Pat Hatch's PhotoJournal A blog about photography & other musings…

7Dec/091

Playing Around with HDR

HDR (High Dynamic Range) photography is relatively new.  I have been an amateur photographer all of my life, mostly into 35mm film, but recently I made the switch from digital point-and-shoot to dSLR (digital single lens reflex).  Since photo sensors have grown into the mega-pixel range, digital has caught up with, and now, I think, surpassed film quality.  It is funny, in a way, to listen to some of the old pro's say that digital is for crazies--film is the true art.  Kind of like when color film came on the scene, black and white was the true art form.  This is crazy.  You can make art in any medium and it's just elitist to say my medium is better than your medium.  So too now with HDR.  HDR is just for hallucinogenic, drug crazed, newbies.  It's never going to be accepted by the in crowd.  Again, this is just crazy.  HDR was "invented" about 2005, so it's not been around that long.  Photographers are just beginning to fully understand its many uses and its future potential, I believe.

Vans Aircraft RV-6 at Sunset

Vans Aircraft RV-6 at Sunset

RV-6 Panel at Sunset

RV-6 Panel at Sunset

On the Compass Rose

On the Compass Rose

The real pro's made the transition to digital years ago, and now I believe they will embrace HDR as well. It's just that purist, egocentric crowd that's resisting the change. Too bad.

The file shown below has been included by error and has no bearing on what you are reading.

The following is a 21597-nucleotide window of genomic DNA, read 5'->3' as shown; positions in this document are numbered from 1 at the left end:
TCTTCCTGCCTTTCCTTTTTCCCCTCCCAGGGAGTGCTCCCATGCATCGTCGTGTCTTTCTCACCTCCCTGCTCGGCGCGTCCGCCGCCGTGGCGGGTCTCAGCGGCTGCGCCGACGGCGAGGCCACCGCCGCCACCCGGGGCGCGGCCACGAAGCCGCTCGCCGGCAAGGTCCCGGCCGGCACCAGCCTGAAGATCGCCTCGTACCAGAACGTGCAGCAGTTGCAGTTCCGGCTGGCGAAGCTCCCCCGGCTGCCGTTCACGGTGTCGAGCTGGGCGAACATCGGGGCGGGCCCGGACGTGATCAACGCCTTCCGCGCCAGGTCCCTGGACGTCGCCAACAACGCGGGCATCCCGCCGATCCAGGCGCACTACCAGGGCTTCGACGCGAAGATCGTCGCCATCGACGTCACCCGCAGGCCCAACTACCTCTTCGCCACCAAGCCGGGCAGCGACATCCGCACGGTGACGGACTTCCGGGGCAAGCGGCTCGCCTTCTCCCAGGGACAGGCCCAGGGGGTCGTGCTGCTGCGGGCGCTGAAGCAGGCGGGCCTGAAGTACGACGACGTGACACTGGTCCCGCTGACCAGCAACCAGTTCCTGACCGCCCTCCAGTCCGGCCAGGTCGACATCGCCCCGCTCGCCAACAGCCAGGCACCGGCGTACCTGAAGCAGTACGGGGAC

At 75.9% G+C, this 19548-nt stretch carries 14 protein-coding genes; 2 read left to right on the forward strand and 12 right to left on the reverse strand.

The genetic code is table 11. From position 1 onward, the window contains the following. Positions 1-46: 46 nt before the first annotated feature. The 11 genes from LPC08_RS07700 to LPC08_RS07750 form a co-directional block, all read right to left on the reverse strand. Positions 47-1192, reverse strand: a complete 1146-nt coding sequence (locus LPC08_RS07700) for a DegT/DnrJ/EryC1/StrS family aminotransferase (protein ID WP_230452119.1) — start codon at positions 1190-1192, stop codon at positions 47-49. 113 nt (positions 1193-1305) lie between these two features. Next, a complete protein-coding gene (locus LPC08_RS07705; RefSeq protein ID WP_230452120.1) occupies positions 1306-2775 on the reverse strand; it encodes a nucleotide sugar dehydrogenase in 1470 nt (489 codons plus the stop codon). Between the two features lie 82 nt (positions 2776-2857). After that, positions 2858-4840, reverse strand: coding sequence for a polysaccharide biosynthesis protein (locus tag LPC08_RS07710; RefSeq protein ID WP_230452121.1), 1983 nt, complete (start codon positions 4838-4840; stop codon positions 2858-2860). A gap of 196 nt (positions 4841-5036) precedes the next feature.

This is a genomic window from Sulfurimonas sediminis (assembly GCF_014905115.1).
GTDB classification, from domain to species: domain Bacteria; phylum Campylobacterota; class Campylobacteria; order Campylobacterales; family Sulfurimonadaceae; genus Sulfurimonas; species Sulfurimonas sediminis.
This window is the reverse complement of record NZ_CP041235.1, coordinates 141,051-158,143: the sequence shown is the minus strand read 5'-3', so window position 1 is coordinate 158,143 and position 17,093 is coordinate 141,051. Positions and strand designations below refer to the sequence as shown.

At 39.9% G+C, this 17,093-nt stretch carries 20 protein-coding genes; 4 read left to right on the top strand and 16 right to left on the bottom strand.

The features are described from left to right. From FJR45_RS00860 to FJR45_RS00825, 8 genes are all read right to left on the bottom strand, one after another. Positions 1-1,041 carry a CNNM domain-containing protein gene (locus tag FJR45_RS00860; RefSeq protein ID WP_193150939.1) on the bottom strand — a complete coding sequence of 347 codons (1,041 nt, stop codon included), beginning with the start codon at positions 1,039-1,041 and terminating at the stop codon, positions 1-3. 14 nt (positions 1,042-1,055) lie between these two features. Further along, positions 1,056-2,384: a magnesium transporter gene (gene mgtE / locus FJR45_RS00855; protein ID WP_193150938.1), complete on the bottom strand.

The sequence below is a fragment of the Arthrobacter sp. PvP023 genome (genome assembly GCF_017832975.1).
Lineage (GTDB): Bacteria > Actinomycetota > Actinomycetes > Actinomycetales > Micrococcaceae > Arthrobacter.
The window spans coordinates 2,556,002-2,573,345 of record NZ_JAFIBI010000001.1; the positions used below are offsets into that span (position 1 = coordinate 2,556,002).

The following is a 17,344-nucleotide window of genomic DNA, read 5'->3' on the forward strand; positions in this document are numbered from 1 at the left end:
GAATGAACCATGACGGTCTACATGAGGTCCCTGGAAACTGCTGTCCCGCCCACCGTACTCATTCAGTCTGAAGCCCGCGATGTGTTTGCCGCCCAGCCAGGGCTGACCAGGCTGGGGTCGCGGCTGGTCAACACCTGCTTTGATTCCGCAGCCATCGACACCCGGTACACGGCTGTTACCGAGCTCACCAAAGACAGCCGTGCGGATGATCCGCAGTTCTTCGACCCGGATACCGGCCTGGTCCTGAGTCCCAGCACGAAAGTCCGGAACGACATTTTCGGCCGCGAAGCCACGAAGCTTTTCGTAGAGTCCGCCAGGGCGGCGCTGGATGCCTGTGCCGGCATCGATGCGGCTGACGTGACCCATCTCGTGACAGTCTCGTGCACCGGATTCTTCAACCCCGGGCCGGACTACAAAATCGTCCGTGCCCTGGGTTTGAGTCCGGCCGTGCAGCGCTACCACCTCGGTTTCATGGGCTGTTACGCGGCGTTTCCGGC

I will agree that you can abuse HDR. I have seen some pretty psychedelic photos that are way overdone for my taste, but I'm sure they are very appealing to some. To each their own. I realize that you have to restrain yourself sometimes, because the temptation is to overdo HDR, to the point where the photograph begins to look more like an illustration. So onward with HDR--in moderation.

Basically, HDR increases the dynamic range of exposure. The human eye is 10 times more dynamic than a digital camera. I think the greatest advantage of HDR is that it approximates what the eye sees in high contrast lighting. Have you ever taken a picture that you thought was going to be great and then be disappointed when, after processing, the shadows are too dark compared to how you "saw" the scene? We all have. HDR to the rescue.

I've read criticism that HDR is just a shortcut for proper lighting of your scene. How are you going to "light" a mountain in a landscape shot? Of course, you can't. There's way too much more you can accomplish with HDR to just dismiss it as junk photography. More on HDR later.

This, by the way, is my airplane. I built it. It is my art form. I look at it like an artist envisions his sculpture--mine just happens to be made of aluminum and rivets.

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  1. Hi from Houston, Texas
    Barbara Fox told me about your incredible pictures of the plane and this owl – beautiful.
    My husband didn’t build his plane (Piper Warrior), but he did completely refinish the interior himself and had it re-painted. Your airplane IS beautiful.

    The Hopsons


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